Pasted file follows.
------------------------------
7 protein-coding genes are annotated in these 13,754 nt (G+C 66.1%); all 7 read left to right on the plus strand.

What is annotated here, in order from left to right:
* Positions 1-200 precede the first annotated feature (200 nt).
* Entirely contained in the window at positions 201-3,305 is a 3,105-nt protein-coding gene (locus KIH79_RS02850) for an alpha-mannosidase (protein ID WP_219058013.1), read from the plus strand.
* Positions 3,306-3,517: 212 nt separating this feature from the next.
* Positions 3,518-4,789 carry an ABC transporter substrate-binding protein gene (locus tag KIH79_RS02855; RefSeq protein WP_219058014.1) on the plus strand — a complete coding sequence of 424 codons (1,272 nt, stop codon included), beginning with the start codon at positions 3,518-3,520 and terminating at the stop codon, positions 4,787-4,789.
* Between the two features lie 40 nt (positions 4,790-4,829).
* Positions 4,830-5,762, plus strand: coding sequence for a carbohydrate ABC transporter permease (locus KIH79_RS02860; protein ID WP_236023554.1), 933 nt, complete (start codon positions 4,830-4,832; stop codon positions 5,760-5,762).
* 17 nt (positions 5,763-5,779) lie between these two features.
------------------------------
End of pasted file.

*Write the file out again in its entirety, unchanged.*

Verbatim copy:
7 protein-coding genes are annotated in these 13,754 nt (G+C 66.1%); all 7 read left to right on the plus strand.

What is annotated here, in order from left to right:
* Positions 1-200 precede the first annotated feature (200 nt).
* Entirely contained in the window at positions 201-3,305 is a 3,105-nt protein-coding gene (locus KIH79_RS02850) for an alpha-mannosidase (protein ID WP_219058013.1), read from the plus strand.
* Positions 3,306-3,517: 212 nt separating this feature from the next.
* Positions 3,518-4,789 carry an ABC transporter substrate-binding protein gene (locus tag KIH79_RS02855; RefSeq protein WP_219058014.1) on the plus strand — a complete coding sequence of 424 codons (1,272 nt, stop codon included), beginning with the start codon at positions 3,518-3,520 and terminating at the stop codon, positions 4,787-4,789.
* Between the two features lie 40 nt (positions 4,790-4,829).
* Positions 4,830-5,762, plus strand: coding sequence for a carbohydrate ABC transporter permease (locus KIH79_RS02860; protein ID WP_236023554.1), 933 nt, complete (start codon positions 4,830-4,832; stop codon positions 5,760-5,762).
* 17 nt (positions 5,763-5,779) lie between these two features.